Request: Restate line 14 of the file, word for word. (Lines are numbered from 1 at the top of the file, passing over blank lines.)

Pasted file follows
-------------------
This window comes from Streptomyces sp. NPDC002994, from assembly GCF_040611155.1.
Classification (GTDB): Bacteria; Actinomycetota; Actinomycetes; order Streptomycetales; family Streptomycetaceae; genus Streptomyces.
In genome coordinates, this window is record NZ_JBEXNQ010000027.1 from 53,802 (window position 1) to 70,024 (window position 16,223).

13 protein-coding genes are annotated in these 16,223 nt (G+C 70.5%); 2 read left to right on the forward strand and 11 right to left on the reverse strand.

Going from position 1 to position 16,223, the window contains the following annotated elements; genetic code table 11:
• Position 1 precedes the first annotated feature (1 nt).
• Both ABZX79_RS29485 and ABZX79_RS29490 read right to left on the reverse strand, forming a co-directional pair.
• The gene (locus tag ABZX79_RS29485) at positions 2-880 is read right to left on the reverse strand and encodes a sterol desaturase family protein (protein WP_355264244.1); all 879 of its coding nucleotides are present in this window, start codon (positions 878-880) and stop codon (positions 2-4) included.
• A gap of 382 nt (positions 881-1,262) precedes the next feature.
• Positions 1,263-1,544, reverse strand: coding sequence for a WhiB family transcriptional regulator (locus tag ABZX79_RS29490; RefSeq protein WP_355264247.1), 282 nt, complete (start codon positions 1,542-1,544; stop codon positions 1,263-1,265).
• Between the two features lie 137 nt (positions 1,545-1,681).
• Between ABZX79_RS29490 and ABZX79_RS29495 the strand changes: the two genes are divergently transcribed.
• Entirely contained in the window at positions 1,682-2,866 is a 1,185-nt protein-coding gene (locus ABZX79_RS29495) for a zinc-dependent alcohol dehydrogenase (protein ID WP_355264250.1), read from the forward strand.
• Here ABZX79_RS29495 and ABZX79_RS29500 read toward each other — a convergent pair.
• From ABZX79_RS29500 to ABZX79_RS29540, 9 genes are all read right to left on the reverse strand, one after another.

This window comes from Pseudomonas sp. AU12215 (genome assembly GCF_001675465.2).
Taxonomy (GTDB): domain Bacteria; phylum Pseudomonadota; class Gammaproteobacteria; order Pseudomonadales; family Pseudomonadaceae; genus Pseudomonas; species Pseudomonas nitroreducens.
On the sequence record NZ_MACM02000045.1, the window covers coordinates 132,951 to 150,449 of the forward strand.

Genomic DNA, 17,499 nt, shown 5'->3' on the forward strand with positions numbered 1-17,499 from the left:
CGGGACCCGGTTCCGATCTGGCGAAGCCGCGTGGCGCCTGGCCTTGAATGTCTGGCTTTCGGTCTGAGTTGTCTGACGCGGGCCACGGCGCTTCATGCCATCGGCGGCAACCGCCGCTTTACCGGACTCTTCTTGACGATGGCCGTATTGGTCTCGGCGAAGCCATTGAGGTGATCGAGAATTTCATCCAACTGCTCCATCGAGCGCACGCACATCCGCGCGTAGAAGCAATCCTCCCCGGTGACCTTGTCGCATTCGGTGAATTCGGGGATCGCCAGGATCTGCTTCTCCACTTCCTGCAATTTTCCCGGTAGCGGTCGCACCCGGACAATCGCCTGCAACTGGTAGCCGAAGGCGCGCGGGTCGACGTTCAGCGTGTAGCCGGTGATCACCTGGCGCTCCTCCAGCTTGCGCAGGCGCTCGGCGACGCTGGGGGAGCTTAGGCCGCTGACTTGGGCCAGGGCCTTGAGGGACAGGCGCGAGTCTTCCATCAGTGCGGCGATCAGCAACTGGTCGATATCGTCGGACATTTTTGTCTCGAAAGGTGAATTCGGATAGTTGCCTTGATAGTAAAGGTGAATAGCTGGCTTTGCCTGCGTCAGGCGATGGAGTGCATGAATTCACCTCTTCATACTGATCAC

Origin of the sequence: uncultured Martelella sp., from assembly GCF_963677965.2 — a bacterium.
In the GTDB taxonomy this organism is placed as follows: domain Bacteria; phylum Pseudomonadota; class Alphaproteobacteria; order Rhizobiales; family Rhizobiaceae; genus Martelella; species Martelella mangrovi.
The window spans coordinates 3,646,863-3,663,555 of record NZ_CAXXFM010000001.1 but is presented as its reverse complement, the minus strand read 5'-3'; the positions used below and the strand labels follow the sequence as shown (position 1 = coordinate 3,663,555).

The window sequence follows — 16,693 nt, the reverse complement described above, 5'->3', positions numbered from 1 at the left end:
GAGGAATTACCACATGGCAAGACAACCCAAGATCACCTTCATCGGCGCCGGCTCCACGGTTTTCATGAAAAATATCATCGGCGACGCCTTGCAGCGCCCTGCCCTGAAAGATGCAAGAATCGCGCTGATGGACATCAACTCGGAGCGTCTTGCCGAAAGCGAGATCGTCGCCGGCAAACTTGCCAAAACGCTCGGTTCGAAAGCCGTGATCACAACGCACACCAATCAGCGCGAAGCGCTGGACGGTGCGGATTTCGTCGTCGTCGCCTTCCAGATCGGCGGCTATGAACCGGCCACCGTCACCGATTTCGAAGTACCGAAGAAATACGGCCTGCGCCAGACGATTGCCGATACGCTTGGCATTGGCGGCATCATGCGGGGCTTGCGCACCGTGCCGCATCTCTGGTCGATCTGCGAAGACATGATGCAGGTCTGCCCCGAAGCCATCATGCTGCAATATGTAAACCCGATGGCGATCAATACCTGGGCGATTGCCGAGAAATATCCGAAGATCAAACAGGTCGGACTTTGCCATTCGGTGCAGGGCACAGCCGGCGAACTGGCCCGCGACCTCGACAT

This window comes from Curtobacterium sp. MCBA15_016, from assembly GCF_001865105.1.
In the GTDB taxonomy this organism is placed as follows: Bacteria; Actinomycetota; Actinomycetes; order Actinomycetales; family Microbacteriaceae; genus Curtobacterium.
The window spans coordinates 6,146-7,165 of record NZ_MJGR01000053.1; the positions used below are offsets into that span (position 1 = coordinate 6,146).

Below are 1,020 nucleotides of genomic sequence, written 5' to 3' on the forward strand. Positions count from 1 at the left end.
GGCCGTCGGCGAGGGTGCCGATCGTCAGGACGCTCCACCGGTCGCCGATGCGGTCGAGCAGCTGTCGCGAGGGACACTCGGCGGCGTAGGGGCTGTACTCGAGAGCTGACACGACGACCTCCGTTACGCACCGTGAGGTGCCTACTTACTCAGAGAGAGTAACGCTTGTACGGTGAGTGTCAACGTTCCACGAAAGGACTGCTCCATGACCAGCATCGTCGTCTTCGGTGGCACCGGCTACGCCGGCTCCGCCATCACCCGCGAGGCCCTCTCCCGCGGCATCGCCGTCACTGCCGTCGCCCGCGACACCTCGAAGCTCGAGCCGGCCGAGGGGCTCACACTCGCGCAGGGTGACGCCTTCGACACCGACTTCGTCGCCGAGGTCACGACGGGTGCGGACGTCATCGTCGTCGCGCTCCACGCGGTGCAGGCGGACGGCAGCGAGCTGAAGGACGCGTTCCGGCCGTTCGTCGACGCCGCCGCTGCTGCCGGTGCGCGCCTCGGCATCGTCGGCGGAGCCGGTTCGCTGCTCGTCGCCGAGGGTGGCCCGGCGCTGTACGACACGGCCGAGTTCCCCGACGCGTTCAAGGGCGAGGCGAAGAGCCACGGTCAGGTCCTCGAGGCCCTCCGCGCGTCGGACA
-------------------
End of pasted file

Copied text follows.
• Here ABZX79_RS29495 and ABZX79_RS29500 read toward each other — a convergent pair.